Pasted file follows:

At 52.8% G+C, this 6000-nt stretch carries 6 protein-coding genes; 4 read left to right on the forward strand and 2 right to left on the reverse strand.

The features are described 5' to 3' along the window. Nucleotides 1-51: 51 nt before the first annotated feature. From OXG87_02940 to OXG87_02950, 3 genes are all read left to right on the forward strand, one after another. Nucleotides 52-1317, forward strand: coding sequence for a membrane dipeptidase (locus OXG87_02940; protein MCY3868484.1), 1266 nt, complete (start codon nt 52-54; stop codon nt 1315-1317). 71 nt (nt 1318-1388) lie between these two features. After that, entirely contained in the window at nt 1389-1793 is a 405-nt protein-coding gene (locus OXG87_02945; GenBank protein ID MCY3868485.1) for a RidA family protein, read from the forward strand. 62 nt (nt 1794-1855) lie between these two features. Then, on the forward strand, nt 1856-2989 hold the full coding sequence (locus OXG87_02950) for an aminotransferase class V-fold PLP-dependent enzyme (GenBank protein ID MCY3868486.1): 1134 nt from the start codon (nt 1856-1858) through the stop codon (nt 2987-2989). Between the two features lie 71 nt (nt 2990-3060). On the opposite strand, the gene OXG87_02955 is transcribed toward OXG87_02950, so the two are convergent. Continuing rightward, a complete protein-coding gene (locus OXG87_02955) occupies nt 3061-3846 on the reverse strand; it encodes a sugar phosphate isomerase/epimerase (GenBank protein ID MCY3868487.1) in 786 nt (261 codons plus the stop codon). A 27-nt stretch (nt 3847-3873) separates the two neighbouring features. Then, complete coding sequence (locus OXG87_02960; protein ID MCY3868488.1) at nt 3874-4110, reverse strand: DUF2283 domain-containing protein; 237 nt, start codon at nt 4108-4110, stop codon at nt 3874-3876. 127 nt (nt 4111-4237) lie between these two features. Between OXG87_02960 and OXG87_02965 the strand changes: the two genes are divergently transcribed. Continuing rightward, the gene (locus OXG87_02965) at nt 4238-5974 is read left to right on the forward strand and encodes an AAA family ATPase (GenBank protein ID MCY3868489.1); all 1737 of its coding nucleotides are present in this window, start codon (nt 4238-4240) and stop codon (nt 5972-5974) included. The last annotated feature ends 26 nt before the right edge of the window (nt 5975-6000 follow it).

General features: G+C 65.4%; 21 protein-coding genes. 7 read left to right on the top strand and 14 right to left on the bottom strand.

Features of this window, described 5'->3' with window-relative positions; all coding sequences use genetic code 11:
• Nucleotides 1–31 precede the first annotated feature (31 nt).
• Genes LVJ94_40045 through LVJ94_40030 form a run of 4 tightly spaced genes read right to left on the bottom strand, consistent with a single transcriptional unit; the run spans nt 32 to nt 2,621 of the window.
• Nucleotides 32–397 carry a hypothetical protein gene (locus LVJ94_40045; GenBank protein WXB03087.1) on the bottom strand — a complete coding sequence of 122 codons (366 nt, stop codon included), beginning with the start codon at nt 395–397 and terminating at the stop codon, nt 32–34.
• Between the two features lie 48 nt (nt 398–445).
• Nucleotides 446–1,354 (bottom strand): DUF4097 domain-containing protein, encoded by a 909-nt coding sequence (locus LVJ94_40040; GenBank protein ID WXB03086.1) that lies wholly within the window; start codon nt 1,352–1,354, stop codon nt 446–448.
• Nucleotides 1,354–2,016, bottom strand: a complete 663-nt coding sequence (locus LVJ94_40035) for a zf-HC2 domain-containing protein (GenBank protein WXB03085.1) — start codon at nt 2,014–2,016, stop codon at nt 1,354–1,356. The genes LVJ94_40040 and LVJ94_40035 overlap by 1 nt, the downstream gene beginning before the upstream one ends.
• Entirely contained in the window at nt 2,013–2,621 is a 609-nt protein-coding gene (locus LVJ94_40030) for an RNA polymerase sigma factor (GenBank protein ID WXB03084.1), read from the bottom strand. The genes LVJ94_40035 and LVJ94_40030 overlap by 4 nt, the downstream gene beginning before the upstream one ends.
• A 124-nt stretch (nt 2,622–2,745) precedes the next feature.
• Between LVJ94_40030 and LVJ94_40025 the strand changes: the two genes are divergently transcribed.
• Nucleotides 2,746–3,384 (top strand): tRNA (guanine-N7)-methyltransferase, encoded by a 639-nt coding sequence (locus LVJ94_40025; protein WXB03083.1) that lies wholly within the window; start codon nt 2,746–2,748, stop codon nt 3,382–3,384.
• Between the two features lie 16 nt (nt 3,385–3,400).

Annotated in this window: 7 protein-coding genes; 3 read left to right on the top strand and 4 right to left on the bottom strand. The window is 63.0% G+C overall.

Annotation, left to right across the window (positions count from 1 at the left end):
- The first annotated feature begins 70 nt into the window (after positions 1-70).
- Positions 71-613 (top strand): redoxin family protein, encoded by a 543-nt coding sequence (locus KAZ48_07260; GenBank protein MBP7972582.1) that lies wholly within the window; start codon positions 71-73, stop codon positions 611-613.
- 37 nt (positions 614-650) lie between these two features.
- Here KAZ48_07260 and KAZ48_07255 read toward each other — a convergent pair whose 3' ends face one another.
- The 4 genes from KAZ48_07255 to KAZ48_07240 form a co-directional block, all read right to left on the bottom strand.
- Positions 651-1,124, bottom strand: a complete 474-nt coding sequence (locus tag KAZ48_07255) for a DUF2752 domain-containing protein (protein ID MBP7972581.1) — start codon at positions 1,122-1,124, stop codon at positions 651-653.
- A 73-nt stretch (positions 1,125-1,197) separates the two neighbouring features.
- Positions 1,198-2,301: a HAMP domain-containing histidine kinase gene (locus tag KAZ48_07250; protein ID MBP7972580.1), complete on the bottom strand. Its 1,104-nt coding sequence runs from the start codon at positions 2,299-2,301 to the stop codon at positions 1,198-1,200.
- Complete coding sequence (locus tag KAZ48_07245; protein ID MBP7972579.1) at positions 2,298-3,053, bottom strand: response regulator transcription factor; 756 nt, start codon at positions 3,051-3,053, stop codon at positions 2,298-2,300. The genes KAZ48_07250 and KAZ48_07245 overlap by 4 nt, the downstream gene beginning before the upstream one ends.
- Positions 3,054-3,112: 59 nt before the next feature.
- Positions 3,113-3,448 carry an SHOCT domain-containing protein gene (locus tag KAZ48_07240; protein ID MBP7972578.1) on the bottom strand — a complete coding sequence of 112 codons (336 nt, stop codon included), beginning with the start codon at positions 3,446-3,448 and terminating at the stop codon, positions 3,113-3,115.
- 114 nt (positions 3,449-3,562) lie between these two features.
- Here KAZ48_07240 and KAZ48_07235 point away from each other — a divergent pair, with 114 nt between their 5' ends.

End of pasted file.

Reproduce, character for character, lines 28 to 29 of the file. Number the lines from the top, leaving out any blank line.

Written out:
- Positions 3,113-3,448 carry an SHOCT domain-containing protein gene (locus tag KAZ48_07240; protein ID MBP7972578.1) on the bottom strand — a complete coding sequence of 112 codons (336 nt, stop codon included), beginning with the start codon at positions 3,446-3,448 and terminating at the stop codon, positions 3,113-3,115.
- 114 nt (positions 3,449-3,562) lie between these two features.